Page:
The Al Gosaibi family of Saudi Arabia has offered a peace deal to Maan Al Sanea, their bitter enemy for the past six years, if negotiations can be entered to end the Middle East’s longest running corporate “frozen conflict”.
“I’d be happy to negotiate a settlement and drop outstanding litigation against Maan and Saad Group [Mr Al Sanea’s company],” Simon Charlton, the chief executive of the family partnership Ahmad Hamad Al Gosaibi and Brothers (Ahab), said last night. “The cost of the continuing actions is becoming counterproductive, and it could take another six years of legal action. If I have to do that, I will but maybe the time has come to negotiate a settlement in this whole affair.”
In May 2009 Ahab defaulted on its debts, sparking the marathon battle with creditors. The Al Gosaibis blamed Mr Al Sanea, a financier who married into their family, and accused him of theft, fraud and forgery, sparking legal actions across three continents. At one stage, it was suggested up to US$20 billion was owed to creditors of either Ahab or Saad Group.
Mr Al Sanea has denied all the accusations and is defending himself in several jurisdictions against actions from Ahab and from creditors.
Mr Charlton was speaking from the Cayman Islands, where legal actions are continuing, after Ahab announced it has reached an initial deal with its leading creditors to settle claims of more than $6bn of debts.
The Ahab deal with some of its creditors was signed in London late last week. It is a big step forward towards solving a six-year-old stand-off between Al Gosaibi and its creditors. But big Saudi banks still have to be persuaded to join in any overall settlement.
The peace offer from Ahab, if taken up, would halt several expensive and complex legal cases. Ahab has a $2.5bn judgment against Mr Al Sanea in the Cayman Islands, which it is seeking to have enforced by the island’s courts. There are also actions in Bahrain, Saudi Arabia and Switzerland. Legal and administration costs in the whole affair are estimated to have hit $100 million.
On the deal with creditors, Mr Charlton said: “We have moved our position significantly and, without question, this deal represents the best option for financial institutions seeking recoveries. We are optimistic that the improvements to our proposal from last May will be well received by the larger group of claimants.”
Ahab met creditors in Dubai a year ago and proposed a guaranteed repayment of 20 cent on each dollar of debt, before possible recoveries from continuing litigation which could bring it up to about 50 cents.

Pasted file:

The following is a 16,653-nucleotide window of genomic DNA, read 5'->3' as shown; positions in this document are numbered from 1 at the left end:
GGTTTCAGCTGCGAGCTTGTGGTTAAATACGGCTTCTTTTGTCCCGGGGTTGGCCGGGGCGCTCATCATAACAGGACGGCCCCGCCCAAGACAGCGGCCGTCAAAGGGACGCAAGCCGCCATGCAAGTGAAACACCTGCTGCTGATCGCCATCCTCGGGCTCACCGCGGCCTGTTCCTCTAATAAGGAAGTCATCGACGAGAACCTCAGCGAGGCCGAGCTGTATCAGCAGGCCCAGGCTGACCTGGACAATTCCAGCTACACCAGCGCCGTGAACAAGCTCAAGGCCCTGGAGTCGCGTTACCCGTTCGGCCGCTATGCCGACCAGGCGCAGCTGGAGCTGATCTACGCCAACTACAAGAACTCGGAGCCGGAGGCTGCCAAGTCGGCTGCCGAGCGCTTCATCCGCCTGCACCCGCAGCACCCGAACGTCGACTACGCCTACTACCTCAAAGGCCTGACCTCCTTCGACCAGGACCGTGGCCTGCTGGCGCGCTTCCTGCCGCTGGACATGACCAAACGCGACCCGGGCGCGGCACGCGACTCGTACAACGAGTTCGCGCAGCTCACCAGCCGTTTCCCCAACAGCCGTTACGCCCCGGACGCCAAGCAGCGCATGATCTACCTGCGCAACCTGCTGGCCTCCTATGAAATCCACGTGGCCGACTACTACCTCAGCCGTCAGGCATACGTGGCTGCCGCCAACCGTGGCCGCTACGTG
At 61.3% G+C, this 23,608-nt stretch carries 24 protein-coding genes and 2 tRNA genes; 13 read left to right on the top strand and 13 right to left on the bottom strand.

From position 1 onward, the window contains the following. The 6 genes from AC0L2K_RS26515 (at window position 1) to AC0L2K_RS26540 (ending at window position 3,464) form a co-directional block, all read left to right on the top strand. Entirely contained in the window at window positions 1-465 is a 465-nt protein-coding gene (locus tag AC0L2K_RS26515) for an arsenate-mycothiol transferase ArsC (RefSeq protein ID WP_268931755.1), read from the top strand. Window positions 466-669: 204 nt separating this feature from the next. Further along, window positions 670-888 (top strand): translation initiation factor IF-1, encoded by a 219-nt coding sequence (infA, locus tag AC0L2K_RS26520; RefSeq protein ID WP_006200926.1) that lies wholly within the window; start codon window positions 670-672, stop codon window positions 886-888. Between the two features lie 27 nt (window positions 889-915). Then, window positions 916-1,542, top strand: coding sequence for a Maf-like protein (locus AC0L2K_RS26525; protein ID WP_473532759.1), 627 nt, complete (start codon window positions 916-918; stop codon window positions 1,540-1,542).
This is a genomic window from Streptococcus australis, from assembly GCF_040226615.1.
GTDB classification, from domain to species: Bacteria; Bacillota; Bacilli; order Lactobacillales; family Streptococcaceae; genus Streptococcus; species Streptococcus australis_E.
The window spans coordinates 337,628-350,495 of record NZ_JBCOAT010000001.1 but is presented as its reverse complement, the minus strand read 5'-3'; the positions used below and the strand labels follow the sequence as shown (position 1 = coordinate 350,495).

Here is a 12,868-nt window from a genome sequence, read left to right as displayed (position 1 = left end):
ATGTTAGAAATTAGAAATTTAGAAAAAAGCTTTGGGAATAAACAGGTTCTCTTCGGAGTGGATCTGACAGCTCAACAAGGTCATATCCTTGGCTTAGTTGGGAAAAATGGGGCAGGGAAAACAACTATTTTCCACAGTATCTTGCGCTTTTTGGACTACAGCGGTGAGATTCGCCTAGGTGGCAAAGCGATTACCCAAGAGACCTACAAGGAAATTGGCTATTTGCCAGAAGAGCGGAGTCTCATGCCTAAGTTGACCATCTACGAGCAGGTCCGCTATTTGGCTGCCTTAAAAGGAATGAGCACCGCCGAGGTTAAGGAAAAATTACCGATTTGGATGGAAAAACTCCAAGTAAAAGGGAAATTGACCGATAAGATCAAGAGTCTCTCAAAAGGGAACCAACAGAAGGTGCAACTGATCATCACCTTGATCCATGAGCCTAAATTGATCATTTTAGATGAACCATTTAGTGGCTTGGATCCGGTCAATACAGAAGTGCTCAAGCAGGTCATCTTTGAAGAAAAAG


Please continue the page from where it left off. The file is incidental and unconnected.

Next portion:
Details of the new terms have not been announced, but it is believed the basic guaranteed payment has been increased significantly.
“We asked for more, they gave more,” said an executive from one creditor bank. “It looks like they were able to come up with more assets to back it. The noises from Saudi are getting better, and it may be they feel it is more in their interests to do a deal now. But it’s still not certain that will happen, and without the Saudis there cannot be a full deal. We will have a better idea by the time of the next creditors meeting.”
The new terms have been agreed with five financial institutions on the steering committee: Arab Banking Corporation, BNP Paribas, Emirates NBD, Standard Chartered and Fortress Investment Group, a US hedge fund.
Now it will be put to about 90 international and Arabian Gulf banks, which are owed about 60 per cent of the total, at another creditors’ meeting.
This is expected to take place in Dubai towards the end of next month.
Most of the remaining debt is held by Saudi banks, which have so far not taken part in the settlement talks and are taking legal action to recover their loans. In total some 109 banks and financial institutions are owned money by Ahab.
“We believe that Saudi Arabian authorities would like to see this matter resolved in a pragmatic and comprehensive manner,” Mr Charlton said. “Upon receiving support from the wider claimant group, we will seek ratification of the settlement in the kingdom.”
“A final settlement agreement must be approved by Saudi Arabian authorities and, in accordance with Sharia law, must treat all claimant financial institutions equally, regardless of their nationality,” Ahab said in a statement.
One option open to Ahab is to apply to the Saudi courts to impose a settlement on Saudi creditors. A judge in Al Khobar, the headquarters of the Al Gosaibi businesses, is considering applications from Saudi creditors seeking enforcement of claims against Ahab assets that have been awarded in other courts in the kingdom.
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